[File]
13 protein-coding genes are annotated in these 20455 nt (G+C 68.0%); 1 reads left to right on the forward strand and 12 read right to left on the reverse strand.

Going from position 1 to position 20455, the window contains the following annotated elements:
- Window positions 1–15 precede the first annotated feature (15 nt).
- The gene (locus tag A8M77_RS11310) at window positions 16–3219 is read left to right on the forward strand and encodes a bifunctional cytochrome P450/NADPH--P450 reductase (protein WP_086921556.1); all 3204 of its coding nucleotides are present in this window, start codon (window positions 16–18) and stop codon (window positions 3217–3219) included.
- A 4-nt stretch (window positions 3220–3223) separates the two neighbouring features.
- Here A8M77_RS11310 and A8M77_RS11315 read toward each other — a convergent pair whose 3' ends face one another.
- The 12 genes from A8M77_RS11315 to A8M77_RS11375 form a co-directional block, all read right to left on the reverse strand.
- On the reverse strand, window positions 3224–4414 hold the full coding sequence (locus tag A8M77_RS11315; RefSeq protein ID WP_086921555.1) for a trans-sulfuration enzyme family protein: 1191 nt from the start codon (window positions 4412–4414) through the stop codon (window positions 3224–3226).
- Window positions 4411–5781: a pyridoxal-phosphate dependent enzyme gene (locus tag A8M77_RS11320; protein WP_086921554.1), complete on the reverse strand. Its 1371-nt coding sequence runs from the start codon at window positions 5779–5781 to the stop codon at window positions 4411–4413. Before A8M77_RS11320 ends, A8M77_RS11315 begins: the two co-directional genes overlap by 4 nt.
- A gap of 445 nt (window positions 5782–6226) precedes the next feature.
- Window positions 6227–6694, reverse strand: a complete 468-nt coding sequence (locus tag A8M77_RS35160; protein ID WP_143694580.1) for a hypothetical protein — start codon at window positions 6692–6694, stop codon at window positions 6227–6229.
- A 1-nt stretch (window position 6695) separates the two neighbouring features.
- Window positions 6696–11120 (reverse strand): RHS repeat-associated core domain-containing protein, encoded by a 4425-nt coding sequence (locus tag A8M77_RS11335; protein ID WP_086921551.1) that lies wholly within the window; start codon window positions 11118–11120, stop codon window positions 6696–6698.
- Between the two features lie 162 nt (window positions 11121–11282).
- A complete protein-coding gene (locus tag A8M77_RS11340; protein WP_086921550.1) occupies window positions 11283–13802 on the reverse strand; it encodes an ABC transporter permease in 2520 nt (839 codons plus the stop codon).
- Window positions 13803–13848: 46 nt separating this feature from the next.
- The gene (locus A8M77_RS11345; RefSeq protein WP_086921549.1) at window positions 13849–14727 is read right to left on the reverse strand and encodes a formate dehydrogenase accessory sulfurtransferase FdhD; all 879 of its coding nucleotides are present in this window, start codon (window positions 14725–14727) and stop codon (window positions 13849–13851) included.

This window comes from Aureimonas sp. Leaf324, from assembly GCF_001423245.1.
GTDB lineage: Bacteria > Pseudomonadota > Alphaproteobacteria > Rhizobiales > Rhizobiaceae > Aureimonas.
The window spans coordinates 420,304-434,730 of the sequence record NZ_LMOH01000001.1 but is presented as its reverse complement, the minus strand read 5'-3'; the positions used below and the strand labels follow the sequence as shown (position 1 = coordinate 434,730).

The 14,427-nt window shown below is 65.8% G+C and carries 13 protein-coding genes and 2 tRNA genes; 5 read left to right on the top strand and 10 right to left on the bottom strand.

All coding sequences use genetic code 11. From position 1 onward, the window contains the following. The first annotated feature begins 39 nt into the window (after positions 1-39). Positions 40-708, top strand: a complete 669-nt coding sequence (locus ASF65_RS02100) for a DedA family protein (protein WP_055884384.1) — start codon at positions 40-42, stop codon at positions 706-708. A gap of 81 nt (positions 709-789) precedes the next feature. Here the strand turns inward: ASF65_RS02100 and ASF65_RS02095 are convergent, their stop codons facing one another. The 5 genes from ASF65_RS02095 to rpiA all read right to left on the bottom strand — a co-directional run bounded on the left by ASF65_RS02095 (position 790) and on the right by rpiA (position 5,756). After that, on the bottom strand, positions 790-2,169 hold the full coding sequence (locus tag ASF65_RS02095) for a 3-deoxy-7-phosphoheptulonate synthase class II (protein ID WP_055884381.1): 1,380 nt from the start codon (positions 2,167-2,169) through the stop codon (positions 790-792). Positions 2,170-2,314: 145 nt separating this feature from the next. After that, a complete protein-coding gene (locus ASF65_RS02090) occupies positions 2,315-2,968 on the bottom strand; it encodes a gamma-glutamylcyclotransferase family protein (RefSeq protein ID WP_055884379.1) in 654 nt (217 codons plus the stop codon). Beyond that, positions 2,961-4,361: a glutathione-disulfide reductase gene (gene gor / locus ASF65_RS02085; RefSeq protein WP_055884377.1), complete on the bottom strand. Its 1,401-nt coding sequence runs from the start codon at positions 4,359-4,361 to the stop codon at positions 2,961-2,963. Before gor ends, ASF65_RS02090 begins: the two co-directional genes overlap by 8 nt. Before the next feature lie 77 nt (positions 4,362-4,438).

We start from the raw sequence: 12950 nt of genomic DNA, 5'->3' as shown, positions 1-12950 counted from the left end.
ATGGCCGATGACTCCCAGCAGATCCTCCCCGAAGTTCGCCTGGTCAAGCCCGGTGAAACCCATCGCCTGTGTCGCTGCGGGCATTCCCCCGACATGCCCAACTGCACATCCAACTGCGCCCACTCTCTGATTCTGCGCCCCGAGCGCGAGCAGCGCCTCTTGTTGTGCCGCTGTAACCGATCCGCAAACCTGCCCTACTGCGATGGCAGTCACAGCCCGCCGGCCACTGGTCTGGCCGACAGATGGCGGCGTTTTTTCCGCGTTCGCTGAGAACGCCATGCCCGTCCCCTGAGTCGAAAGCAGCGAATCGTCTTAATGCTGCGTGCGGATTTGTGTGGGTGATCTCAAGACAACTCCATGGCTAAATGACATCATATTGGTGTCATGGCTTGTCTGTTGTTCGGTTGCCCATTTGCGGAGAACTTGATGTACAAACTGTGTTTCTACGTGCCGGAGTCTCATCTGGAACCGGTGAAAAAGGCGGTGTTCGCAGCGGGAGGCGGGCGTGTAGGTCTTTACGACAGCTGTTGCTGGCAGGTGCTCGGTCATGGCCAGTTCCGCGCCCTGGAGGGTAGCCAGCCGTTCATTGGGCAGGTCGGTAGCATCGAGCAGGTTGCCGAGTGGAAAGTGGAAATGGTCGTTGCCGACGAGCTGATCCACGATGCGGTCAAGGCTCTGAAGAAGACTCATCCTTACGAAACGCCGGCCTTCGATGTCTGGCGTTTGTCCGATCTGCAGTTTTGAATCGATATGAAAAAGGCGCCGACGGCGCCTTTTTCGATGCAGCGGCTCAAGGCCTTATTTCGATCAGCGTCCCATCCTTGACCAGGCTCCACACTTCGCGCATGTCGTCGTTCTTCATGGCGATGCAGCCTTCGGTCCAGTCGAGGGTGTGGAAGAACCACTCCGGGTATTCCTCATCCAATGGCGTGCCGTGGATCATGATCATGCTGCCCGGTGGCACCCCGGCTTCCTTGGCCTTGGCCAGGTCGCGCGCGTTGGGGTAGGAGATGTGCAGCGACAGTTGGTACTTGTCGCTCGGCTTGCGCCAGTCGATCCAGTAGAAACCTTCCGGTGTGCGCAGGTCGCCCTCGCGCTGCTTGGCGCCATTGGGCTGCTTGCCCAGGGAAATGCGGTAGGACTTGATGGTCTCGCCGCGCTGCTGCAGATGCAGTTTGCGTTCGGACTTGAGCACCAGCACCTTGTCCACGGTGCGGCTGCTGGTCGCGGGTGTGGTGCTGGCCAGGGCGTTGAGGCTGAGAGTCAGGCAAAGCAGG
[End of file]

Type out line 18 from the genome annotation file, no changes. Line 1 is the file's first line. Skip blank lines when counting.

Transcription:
This window comes from Aureimonas sp. Leaf324, from assembly GCF_001423245.1.